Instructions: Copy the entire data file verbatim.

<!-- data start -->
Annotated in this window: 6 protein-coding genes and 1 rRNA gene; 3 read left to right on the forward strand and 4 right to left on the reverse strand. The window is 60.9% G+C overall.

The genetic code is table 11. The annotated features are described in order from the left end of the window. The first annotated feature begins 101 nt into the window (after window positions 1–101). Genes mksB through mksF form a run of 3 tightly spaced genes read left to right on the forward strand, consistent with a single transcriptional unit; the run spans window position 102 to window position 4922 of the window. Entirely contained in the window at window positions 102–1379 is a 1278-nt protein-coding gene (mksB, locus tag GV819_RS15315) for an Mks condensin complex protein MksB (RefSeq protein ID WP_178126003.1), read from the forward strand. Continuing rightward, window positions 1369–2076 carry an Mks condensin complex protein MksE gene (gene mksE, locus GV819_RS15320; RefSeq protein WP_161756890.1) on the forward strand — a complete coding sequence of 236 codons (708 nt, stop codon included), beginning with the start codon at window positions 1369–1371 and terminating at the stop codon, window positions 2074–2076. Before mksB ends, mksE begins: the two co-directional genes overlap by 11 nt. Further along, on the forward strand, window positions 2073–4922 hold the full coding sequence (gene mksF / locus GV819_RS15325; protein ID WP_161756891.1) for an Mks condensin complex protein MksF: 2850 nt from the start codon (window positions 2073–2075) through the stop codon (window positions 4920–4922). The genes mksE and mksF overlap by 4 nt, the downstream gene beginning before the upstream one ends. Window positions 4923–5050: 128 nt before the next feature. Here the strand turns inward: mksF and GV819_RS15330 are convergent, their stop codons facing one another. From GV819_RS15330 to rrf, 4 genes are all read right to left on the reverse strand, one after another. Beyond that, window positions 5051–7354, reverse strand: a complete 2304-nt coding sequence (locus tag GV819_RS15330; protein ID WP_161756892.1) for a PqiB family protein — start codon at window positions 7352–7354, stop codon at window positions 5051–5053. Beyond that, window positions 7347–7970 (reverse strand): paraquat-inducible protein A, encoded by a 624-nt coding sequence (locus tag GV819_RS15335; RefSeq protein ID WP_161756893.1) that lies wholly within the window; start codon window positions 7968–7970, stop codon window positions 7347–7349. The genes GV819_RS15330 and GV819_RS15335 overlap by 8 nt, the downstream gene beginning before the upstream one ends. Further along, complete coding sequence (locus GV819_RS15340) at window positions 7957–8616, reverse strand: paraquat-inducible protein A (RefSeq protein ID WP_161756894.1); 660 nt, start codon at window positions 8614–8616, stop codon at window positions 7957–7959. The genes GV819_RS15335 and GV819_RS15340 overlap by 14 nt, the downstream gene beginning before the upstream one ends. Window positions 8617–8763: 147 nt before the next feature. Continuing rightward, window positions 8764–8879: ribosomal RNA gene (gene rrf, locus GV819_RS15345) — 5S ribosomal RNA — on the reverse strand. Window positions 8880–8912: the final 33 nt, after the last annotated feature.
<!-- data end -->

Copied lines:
Annotated in this window: 6 protein-coding genes and 1 rRNA gene; 3 read left to right on the forward strand and 4 right to left on the reverse strand. The window is 60.9% G+C overall.

The genetic code is table 11. The annotated features are described in order from the left end of the window. The first annotated feature begins 101 nt into the window (after window positions 1–101). Genes mksB through mksF form a run of 3 tightly spaced genes read left to right on the forward strand, consistent with a single transcriptional unit; the run spans window position 102 to window position 4922 of the window. Entirely contained in the window at window positions 102–1379 is a 1278-nt protein-coding gene (mksB, locus tag GV819_RS15315) for an Mks condensin complex protein MksB (RefSeq protein ID WP_178126003.1), read from the forward strand. Continuing rightward, window positions 1369–2076 carry an Mks condensin complex protein MksE gene (gene mksE, locus GV819_RS15320; RefSeq protein WP_161756890.1) on the forward strand — a complete coding sequence of 236 codons (708 nt, stop codon included), beginning with the start codon at window positions 1369–1371 and terminating at the stop codon, window positions 2074–2076. Before mksB ends, mksE begins: the two co-directional genes overlap by 11 nt. Further along, on the forward strand, window positions 2073–4922 hold the full coding sequence (gene mksF / locus GV819_RS15325; protein ID WP_161756891.1) for an Mks condensin complex protein MksF: 2850 nt from the start codon (window positions 2073–2075) through the stop codon (window positions 4920–4922). The genes mksE and mksF overlap by 4 nt, the downstream gene beginning before the upstream one ends. Window positions 4923–5050: 128 nt before the next feature. Here the strand turns inward: mksF and GV819_RS15330 are convergent, their stop codons facing one another. From GV819_RS15330 to rrf, 4 genes are all read right to left on the reverse strand, one after another. Beyond that, window positions 5051–7354, reverse strand: a complete 2304-nt coding sequence (locus tag GV819_RS15330; protein ID WP_161756892.1) for a PqiB family protein — start codon at window positions 7352–7354, stop codon at window positions 5051–5053. Beyond that, window positions 7347–7970 (reverse strand): paraquat-inducible protein A, encoded by a 624-nt coding sequence (locus tag GV819_RS15335; RefSeq protein ID WP_161756893.1) that lies wholly within the window; start codon window positions 7968–7970, stop codon window positions 7347–7349. The genes GV819_RS15330 and GV819_RS15335 overlap by 8 nt, the downstream gene beginning before the upstream one ends. Further along, complete coding sequence (locus GV819_RS15340) at window positions 7957–8616, reverse strand: paraquat-inducible protein A (RefSeq protein ID WP_161756894.1); 660 nt, start codon at window positions 8614–8616, stop codon at window positions 7957–7959. The genes GV819_RS15335 and GV819_RS15340 overlap by 14 nt, the downstream gene beginning before the upstream one ends. Window positions 8617–8763: 147 nt before the next feature. Continuing rightward, window positions 8764–8879: ribosomal RNA gene (gene rrf, locus GV819_RS15345) — 5S ribosomal RNA — on the reverse strand. Window positions 8880–8912: the final 33 nt, after the last annotated feature.